To those of you who have ever spent time in a high school English class, I’ll lay odds that you can recognize, “Once upon a midnight dreary,” or “Two roads diverged in a yellow wood.” Yes, Poe and Frost, two of America’s most anthologized and over-exemplified poets, are easily recognizable by anyone with even a modicum of exposure to American literature.
But what makes it so easy to recognize these guys? Clearly their works are timeless and, as I’ve suggested here, are too often held as exemplars of American poetic traditions. But beyond that, these and so many other poems in the canon are recognizable for HOW they say what they say. Poets like Frost and Poe and Lucille Clifton and Emily Dickinson and even crazy ol’ Billy Collins have successfully cultivated a distinctive voice for themselves, rendering them recognizable enough to any reader even just slightly more advanced than the average poetry consumer.
“And?” you may be asking. “So what?” (Which are good things to ask, really, two of the best questions a writer can ask, I tell my students.) What IS the point? The point is this: Developing a solid voice is essential to taking that crucial step from dabbler to writer. But how? What price, “voice”? It isn’t enough for writing profs to say, “Hey, get a voice will ya?” and expect nascent writers to fall into line. Sadly, I think I’m far from qualified or equipped enough to wave the Wand of Panacea over the Intertubes and help those in need—but I am more than willing to share my experience and hope some of you take away something useful from it.
I guess where I’d start is with a caveat: OBJECTS IN MIRROR ARE CLOSER THAN THEY APPEAR. Sorry, no, that isn’t it. Well, wait. Hang on. Yeah, maybe it is…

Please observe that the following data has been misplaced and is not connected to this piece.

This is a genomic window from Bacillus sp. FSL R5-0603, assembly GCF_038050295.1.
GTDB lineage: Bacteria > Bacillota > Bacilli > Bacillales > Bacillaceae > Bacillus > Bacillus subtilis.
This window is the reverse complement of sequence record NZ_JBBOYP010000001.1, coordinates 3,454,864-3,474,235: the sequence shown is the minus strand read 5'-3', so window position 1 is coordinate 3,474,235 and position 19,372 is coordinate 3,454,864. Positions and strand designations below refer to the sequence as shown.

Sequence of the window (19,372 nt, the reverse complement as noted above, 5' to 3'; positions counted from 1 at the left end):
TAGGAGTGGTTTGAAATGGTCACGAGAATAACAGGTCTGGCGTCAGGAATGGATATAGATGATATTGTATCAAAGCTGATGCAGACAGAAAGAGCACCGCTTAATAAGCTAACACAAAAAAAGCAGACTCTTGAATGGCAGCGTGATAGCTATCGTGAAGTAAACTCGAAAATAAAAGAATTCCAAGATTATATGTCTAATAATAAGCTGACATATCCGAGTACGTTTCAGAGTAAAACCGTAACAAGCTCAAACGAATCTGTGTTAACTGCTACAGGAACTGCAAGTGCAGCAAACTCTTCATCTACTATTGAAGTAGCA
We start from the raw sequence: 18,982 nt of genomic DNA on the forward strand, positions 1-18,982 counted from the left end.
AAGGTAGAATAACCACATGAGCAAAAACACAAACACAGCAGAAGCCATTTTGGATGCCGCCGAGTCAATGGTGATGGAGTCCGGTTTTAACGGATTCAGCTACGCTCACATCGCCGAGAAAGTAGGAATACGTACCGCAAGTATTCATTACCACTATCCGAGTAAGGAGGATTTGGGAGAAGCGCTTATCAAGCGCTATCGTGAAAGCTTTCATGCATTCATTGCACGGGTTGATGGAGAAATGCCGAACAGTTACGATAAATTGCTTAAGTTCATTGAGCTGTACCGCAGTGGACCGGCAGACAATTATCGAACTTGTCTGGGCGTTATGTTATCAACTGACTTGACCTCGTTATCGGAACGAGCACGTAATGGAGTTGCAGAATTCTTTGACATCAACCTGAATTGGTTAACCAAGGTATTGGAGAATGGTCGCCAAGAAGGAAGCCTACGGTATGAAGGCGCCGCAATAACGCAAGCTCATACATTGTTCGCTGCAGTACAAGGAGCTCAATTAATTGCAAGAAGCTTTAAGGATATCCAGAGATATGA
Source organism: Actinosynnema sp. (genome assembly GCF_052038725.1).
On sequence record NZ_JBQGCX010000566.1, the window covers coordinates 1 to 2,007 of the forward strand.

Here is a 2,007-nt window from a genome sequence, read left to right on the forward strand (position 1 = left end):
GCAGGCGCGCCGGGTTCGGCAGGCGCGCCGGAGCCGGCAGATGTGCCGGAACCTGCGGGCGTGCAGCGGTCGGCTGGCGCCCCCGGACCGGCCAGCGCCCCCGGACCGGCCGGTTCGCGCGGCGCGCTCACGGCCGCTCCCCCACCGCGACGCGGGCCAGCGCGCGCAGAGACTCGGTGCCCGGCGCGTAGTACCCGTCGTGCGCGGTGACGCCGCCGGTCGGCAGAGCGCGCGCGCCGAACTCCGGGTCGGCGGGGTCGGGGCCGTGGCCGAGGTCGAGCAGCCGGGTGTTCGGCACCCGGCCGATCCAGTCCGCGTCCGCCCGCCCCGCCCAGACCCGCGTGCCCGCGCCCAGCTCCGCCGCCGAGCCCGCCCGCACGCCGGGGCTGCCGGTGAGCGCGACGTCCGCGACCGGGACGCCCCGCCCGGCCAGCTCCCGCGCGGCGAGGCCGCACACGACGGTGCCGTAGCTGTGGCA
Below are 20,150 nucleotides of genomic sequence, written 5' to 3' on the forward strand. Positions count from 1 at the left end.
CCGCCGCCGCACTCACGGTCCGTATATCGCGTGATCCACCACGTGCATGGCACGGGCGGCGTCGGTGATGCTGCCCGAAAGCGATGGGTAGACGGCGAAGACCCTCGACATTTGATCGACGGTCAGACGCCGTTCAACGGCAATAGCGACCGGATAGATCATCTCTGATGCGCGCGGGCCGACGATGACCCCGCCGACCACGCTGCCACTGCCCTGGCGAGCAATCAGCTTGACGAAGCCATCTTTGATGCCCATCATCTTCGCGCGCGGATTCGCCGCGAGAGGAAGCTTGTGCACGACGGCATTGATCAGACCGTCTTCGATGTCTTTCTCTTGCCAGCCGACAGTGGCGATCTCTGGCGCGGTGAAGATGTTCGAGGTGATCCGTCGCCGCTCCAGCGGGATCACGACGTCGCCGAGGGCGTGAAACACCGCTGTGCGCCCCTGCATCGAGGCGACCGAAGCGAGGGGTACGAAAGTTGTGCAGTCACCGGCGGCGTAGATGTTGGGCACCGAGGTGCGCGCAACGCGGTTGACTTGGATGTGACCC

See, in looking to discover whether or not you have your own voice, a distinctive voice, it’s easy to get caught up in looking way too closely at your own work. It’s already so blasted close to you that you have trouble maintaining any objectivity. That’s an issue. To overcome it is to take yet another step on the road to writerhood—setting aside the ego in order to further the work. Once you do set aside that ego, start looking for trends, for kinks in your armor, for crutches and boomerangs. What words are you overusing? What themes keep popping up in your work? Are those themes working for you and staying fresh? If so, you may be grooming what’s sometimes referred to as your “project.” If they’re NOT fresh, then you’ve found a rut, not a project. Recognizing and fostering a voice for oneself is hard. It’s difficult for all the reasons other things are difficult instead of easy: if it were easy everyone would do it and if everyone did it, none of it would be special. Embrace the hard–then remember there are things that can make it easier.
Sometimes it’s as easy as tricking the brain, like when I tell my students to critique their own poems by reading them line by line backwards, from end to beginning. Or speed read poems out loud in order to check their readability. Just as there are more advanced methods for proofing a work, there are advanced strategies for developing your voice. All of it, however, comes down to one thing—you being open to learn about your own work and being able to view it as a stranger views it.
As for myself, I think it’s gotten out of hand. I’ve been so terrified of becoming “one-note” all my writing life that I think I may have groomed a voice so inherently schizophrenic I call it “Jack,” since it appears to be of all trades and master of none. Maybe that’s what MY voice is though, a cluttered confluence of interests, traditions, and styles. In the end, what’s important to me is that I’m aware of how new work will contribute to my voice as a poet and I work hard to make sure that voice is one I can be proud to share with others.